Finding My Tongue & Learning To Speak

For many years I held my tongue about things that mattered, things that hurt me, things that stifled us, things that caused us to be afraid. I used to feel that everyone else was braver than me. I saw them speaking up even when they knew that telling unpopular truths would cause backlash. All I could think was, "I wish I could be like that." But I was extremely afraid.

If you are silent about your pain, they will kill you and say you enjoyed it.
— Zora Neale Hurston´╗┐, author of 'Their Their Eyes Were Watching God´╗┐

I had a motormouth on me up until about the 6th grade. A series of traumatic events brought on severe social anxiety that I battled well into my twenties. Fear, everyday with no immediate reason... just... fear. Anxiety. Stomach in knots. Wanting to speak up, wanting to contribute, wanting to be courageous but lacking the power. It took a long time to understand all the hows and whens and whys and to really deal with the social anxiety head-on instead of just accepting it as a constant in my life. I could be a Truth speaker if I chose. I had to choose.

As I wrestled with fear and bravery, truth and falsehood, right and wrong, courage and cowardice... all I could think was, "I've started to become who I was always meant to be and my God, I'm still standing."

I have, as we ALL have, powered through some hellish things in my life. There had to be a reason. There had to be a reason that at 29 years old I am more whole than the odds would ever have predicted. There had to be a reason that even though silence prevailed for many years, I have now started to understand and embrace the power in my voice.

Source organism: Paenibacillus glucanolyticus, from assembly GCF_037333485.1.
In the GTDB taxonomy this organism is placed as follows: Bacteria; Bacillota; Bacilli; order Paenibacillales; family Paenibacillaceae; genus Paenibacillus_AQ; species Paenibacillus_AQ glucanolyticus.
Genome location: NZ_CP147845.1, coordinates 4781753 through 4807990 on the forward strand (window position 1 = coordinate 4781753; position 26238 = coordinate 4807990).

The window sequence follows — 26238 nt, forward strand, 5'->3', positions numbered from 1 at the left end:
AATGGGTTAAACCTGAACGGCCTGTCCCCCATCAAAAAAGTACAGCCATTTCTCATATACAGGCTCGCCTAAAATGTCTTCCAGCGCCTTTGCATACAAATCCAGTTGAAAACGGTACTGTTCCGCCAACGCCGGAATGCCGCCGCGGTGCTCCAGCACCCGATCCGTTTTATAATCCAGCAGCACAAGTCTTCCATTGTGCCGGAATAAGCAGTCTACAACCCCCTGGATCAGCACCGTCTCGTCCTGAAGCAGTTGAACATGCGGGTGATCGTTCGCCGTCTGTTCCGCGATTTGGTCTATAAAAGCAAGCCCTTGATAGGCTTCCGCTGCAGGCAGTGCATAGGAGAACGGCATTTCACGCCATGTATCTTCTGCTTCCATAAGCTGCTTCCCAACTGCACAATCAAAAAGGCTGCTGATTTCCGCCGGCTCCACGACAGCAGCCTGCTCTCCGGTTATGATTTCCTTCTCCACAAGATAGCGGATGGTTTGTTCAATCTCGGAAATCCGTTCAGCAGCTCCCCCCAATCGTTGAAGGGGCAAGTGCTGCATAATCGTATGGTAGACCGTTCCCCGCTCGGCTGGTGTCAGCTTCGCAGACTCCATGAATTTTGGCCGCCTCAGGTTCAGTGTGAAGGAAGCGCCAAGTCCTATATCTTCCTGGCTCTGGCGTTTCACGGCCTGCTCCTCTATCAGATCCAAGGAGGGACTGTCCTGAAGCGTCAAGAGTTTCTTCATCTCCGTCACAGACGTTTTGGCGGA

One thing I have learned over the past few years of really digging into myself to become the person God created me to be is this: Being silent has never and will never serve our higher selves. Being quiet for fear of being misunderstood or retaliated against is in a very layered sense...self-torture. To swallow a Truth that could be our freedom, someone else's freedom only to protect our feelings is to actively practice a most intricate kind of violence against the self.

And what of the words we've left unspoken?

What crime could they have prevented?
What eyes could they have opened?
What heart could they have softened?
What life could they have saved?

We don't see ourselves as majestically as we should. We have been created in the image of an Almighty God. He has the power to shift entire bodies of water, cure the incurable, and command mountains to bend their knees.

In our humanity, we have a very real and very powerful measure of the God who created us. We are endowed with power that too often we choose to fear and never tap into. We allow fear to keep us from using our power, our voices...and as a very serious result, we slowly kill ourselves and those who could be, should be receiving the life we have in our power to give.

Not for vain ambition or notoriety but for the cause of humanity and God-given Purpose... We have to be vocal. Even if it's difficult at first. That's alright. It gets easier every single time we dare. We have to be adamant about speaking our Truth in Love, making our pain known when we are hurting, speaking words of affirmation over those who've done nothing to deserve it, saying the hard things when no one else will.

It's not a matter of IF we can; it's solely and plainly a matter of WHEN we will.

and when we speak we are afraid
our words will not be heard
nor welcomed
but when we are silent
we are still afraid
So it is better to speak
we were never meant to survive
— Audre Lorde, writer, womanist, civil rights activist